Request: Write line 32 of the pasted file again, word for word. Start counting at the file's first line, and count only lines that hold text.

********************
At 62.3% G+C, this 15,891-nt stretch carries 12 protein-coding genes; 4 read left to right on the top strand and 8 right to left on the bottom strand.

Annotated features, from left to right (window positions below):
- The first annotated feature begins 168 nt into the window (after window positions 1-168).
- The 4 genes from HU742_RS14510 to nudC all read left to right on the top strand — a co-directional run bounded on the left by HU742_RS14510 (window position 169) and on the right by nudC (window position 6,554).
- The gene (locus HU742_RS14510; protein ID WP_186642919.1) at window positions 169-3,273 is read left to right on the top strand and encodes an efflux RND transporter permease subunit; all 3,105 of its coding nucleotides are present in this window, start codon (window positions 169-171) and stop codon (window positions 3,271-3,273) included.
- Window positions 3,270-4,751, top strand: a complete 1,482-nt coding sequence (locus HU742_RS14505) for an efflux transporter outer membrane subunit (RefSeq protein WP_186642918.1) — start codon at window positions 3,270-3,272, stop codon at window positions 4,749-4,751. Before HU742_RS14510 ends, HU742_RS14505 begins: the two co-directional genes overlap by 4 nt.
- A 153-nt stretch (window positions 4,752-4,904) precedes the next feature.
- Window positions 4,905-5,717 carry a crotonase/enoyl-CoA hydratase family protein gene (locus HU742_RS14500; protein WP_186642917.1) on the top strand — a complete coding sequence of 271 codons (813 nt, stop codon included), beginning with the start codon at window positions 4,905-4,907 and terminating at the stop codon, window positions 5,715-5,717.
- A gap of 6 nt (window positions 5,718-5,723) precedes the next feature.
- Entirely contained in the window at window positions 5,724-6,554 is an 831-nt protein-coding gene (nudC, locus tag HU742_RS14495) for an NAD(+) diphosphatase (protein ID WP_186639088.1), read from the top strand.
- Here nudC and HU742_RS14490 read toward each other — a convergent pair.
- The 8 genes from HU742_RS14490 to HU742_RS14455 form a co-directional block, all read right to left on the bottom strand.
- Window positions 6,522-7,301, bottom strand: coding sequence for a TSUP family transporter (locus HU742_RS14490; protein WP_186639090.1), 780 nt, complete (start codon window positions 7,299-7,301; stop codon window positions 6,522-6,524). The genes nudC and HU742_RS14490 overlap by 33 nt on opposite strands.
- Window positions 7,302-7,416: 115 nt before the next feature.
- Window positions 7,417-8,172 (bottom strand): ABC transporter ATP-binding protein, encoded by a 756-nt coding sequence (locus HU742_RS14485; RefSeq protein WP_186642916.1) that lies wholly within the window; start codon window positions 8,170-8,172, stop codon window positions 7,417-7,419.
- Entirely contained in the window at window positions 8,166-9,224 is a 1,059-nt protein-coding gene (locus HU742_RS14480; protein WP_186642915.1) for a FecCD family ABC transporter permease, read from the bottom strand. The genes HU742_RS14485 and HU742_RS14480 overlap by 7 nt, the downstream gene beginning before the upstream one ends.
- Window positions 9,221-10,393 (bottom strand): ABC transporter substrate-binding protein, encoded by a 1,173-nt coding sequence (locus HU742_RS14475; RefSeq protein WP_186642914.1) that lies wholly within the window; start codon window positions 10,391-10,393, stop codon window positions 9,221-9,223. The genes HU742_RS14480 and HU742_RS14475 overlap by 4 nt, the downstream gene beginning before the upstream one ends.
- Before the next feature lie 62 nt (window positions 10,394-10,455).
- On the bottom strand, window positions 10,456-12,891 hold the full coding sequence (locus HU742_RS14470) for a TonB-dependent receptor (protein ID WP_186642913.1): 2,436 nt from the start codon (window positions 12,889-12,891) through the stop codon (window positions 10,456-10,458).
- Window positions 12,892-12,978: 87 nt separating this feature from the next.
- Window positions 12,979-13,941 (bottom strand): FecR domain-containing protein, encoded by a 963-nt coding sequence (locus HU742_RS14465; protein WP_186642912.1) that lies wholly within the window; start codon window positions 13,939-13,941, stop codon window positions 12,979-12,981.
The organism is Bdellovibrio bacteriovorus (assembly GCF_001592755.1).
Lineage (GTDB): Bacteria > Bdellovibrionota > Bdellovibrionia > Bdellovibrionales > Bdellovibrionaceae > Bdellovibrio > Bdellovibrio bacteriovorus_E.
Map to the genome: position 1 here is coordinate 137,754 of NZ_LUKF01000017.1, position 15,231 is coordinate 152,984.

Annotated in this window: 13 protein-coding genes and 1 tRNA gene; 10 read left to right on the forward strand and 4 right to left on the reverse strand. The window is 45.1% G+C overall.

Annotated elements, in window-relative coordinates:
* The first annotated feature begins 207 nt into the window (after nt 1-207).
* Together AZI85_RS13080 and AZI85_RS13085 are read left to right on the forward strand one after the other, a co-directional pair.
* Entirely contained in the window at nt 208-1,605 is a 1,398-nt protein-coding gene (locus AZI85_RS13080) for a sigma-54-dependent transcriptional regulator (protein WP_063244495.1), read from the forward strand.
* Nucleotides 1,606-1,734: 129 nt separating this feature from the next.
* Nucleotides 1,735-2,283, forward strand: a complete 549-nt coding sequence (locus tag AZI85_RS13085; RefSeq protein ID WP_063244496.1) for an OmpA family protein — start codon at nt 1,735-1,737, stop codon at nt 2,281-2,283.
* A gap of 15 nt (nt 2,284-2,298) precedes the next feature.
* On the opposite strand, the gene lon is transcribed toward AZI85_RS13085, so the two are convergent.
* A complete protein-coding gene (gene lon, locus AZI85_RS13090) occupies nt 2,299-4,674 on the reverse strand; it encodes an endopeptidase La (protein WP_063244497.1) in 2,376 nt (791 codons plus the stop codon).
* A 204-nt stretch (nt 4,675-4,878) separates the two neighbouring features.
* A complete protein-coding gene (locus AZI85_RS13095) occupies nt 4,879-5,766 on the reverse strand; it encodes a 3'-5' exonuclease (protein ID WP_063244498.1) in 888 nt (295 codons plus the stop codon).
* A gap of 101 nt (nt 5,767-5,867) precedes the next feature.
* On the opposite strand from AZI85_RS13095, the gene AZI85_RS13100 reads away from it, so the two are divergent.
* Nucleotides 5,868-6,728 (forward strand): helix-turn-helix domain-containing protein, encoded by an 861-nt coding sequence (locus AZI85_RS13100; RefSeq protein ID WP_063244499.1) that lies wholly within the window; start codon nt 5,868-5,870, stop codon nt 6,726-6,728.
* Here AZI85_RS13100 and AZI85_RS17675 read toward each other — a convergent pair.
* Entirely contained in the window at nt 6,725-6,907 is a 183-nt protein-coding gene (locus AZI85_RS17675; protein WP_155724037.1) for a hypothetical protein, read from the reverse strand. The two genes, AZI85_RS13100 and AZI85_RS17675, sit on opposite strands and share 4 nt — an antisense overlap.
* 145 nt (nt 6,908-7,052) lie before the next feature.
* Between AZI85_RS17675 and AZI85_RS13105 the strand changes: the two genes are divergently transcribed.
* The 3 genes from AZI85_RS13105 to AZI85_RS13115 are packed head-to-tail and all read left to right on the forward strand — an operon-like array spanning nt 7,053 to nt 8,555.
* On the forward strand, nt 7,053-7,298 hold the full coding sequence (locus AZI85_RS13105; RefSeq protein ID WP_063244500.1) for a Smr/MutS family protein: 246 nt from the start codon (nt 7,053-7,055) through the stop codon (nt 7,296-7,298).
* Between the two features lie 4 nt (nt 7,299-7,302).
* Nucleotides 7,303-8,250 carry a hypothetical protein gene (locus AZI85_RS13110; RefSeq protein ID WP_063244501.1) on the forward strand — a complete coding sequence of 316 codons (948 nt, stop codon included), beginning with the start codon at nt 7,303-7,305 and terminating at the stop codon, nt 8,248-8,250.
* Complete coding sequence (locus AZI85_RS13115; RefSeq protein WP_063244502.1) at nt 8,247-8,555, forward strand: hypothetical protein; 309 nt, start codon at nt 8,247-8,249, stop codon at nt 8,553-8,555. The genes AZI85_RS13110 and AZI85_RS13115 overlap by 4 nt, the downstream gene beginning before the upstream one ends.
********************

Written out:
* A gap of 15 nt (nt 2,284-2,298) precedes the next feature.